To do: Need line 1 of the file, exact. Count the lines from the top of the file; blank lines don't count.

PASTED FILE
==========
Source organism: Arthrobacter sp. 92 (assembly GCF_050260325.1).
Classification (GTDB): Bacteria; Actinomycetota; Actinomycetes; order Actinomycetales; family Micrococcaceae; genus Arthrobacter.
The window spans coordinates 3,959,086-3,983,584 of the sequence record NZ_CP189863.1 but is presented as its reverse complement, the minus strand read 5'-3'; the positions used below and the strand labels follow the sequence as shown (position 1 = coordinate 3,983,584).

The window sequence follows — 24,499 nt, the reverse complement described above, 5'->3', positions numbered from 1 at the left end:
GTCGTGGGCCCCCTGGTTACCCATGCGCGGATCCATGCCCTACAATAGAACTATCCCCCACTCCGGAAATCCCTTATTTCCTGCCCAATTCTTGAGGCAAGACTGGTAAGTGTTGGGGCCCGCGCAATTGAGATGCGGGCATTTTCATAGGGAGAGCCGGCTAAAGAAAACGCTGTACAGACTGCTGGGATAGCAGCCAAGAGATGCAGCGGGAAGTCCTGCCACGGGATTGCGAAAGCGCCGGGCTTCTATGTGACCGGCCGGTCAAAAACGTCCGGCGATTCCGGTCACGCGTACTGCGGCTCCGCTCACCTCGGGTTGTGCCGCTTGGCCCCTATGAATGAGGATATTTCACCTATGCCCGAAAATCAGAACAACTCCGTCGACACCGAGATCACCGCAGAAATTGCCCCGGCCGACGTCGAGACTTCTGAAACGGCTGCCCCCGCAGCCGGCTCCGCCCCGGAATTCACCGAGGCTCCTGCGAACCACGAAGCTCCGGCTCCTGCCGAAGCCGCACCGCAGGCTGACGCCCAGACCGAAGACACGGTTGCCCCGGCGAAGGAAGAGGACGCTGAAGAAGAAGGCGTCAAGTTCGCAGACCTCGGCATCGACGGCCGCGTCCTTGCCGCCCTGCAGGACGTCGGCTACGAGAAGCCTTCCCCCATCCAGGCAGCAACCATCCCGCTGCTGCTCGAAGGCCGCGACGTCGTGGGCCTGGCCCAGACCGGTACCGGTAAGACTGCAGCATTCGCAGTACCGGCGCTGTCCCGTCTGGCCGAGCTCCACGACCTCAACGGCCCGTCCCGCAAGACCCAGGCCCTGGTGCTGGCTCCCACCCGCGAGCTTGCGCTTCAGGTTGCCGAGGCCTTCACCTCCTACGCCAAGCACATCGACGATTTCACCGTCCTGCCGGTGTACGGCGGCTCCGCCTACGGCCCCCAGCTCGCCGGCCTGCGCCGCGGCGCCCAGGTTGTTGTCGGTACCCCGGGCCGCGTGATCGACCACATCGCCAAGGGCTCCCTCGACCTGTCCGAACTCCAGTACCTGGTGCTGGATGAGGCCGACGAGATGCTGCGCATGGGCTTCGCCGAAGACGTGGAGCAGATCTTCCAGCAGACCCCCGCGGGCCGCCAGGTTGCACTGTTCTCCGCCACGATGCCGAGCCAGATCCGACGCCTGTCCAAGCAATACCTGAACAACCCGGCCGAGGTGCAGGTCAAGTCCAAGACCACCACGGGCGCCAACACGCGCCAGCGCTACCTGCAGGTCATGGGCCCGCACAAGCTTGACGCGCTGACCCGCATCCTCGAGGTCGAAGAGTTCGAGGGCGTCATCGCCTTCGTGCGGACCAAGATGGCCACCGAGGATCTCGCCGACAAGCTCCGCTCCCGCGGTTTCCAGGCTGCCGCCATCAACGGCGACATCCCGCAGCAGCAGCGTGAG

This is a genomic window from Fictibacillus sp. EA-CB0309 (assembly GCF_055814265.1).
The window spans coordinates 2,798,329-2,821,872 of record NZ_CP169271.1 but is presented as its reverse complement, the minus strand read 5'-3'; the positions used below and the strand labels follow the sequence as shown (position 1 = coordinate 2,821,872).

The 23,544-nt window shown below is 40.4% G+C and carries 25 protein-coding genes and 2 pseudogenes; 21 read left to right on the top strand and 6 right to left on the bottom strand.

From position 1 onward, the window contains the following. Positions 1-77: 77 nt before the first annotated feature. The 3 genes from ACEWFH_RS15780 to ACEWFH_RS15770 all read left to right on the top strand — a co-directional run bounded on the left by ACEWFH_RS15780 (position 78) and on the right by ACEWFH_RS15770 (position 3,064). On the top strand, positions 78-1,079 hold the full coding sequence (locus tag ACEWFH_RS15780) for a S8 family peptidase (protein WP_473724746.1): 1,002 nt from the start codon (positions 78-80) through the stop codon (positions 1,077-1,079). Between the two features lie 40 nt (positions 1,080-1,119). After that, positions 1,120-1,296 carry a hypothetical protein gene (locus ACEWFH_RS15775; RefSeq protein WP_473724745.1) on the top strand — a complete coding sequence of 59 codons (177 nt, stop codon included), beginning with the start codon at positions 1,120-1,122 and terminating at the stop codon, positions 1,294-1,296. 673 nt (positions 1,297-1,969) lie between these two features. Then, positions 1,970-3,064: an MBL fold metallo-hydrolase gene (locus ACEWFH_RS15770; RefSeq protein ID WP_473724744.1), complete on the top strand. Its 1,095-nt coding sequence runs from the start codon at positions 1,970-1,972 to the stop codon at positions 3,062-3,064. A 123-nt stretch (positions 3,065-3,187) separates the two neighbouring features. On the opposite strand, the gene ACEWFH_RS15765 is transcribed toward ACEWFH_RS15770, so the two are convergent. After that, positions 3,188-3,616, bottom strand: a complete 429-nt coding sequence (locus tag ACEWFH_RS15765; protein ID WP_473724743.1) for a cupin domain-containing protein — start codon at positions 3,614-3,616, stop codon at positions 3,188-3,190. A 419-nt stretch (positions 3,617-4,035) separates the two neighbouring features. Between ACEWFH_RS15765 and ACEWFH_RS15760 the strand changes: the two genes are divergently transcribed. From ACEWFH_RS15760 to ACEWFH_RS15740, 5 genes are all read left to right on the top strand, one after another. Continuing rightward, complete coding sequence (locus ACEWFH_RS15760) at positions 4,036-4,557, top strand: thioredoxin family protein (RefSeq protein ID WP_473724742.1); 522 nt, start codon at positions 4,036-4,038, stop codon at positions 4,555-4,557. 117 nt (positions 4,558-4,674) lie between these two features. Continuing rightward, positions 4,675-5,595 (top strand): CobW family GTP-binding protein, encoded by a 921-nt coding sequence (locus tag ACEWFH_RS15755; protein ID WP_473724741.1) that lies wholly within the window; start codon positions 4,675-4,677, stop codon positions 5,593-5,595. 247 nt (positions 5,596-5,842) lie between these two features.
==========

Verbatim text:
Source organism: Arthrobacter sp. 92 (assembly GCF_050260325.1).